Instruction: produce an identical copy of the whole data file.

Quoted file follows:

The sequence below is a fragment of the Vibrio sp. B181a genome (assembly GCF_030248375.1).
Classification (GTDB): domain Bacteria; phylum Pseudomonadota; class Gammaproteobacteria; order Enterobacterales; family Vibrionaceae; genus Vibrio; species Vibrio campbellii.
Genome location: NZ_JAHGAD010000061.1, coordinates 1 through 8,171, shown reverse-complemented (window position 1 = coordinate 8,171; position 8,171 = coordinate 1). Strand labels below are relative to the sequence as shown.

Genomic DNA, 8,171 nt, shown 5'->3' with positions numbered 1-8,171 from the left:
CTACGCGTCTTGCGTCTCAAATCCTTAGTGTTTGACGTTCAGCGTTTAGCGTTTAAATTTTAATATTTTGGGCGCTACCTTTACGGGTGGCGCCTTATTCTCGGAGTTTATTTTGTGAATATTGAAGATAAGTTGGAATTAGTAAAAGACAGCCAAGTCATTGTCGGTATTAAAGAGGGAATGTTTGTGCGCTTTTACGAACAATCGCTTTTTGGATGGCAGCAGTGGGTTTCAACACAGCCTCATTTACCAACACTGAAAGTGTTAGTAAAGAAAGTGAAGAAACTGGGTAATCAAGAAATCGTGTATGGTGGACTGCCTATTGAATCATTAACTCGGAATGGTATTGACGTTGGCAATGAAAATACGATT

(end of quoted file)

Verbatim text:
The sequence below is a fragment of the Vibrio sp. B181a genome (assembly GCF_030248375.1).
Classification (GTDB): domain Bacteria; phylum Pseudomonadota; class Gammaproteobacteria; order Enterobacterales; family Vibrionaceae; genus Vibrio; species Vibrio campbellii.
Genome location: NZ_JAHGAD010000061.1, coordinates 1 through 8,171, shown reverse-complemented (window position 1 = coordinate 8,171; position 8,171 = coordinate 1). Strand labels below are relative to the sequence as shown.

Genomic DNA, 8,171 nt, shown 5'->3' with positions numbered 1-8,171 from the left:
CTACGCGTCTTGCGTCTCAAATCCTTAGTGTTTGACGTTCAGCGTTTAGCGTTTAAATTTTAATATTTTGGGCGCTACCTTTACGGGTGGCGCCTTATTCTCGGAGTTTATTTTGTGAATATTGAAGATAAGTTGGAATTAGTAAAAGACAGCCAAGTCATTGTCGGTATTAAAGAGGGAATGTTTGTGCGCTTTTACGAACAATCGCTTTTTGGATGGCAGCAGTGGGTTTCAACACAGCCTCATTTACCAACACTGAAAGTGTTAGTAAAGAAAGTGAAGAAACTGGGTAATCAAGAAATCGTGTATGGTGGACTGCCTATTGAATCATTAACTCGGAATGGTATTGACGTTGGCAATGAAAATACGATT